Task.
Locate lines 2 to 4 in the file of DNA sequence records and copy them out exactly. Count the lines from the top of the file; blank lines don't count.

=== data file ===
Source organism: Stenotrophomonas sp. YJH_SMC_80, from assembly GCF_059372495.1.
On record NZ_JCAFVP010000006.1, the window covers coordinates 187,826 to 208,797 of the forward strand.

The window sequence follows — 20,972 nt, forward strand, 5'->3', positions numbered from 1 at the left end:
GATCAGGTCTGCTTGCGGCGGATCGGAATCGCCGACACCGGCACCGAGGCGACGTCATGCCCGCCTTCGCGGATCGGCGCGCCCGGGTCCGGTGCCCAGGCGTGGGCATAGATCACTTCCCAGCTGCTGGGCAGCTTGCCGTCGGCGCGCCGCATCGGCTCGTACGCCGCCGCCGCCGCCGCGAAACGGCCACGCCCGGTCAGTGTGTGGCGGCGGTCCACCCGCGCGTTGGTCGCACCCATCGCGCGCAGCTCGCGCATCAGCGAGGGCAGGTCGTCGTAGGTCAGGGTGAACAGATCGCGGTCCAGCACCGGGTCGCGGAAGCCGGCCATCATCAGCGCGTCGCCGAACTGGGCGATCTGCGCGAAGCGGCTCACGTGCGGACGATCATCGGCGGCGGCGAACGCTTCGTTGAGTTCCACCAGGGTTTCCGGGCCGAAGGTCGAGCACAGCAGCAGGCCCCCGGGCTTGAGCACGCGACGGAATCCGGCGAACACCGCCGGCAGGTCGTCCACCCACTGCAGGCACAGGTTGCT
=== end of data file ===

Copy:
On record NZ_JCAFVP010000006.1, the window covers coordinates 187,826 to 208,797 of the forward strand.

The window sequence follows — 20,972 nt, forward strand, 5'->3', positions numbered from 1 at the left end:
GATCAGGTCTGCTTGCGGCGGATCGGAATCGCCGACACCGGCACCGAGGCGACGTCATGCCCGCCTTCGCGGATCGGCGCGCCCGGGTCCGGTGCCCAGGCGTGGGCATAGATCACTTCCCAGCTGCTGGGCAGCTTGCCGTCGGCGCGCCGCATCGGCTCGTACGCCGCCGCCGCCGCCGCGAAACGGCCACGCCCGGTCAGTGTGTGGCGGCGGTCCACCCGCGCGTTGGTCGCACCCATCGCGCGCAGCTCGCGCATCAGCGAGGGCAGGTCGTCGTAGGTCAGGGTGAACAGATCGCGGTCCAGCACCGGGTCGCGGAAGCCGGCCATCATCAGCGCGTCGCCGAACTGGGCGATCTGCGCGAAGCGGCTCACGTGCGGACGATCATCGGCGGCGGCGAACGCTTCGTTGAGTTCCACCAGGGTTTCCGGGCCGAAGGTCGAGCACAGCAGCAGGCCCCCGGGCTTGAGCACGCGACGGAATCCGGCGAACACCGCCGGCAGGTCGTCCACCCACTGCAGGCACAGGTTGCT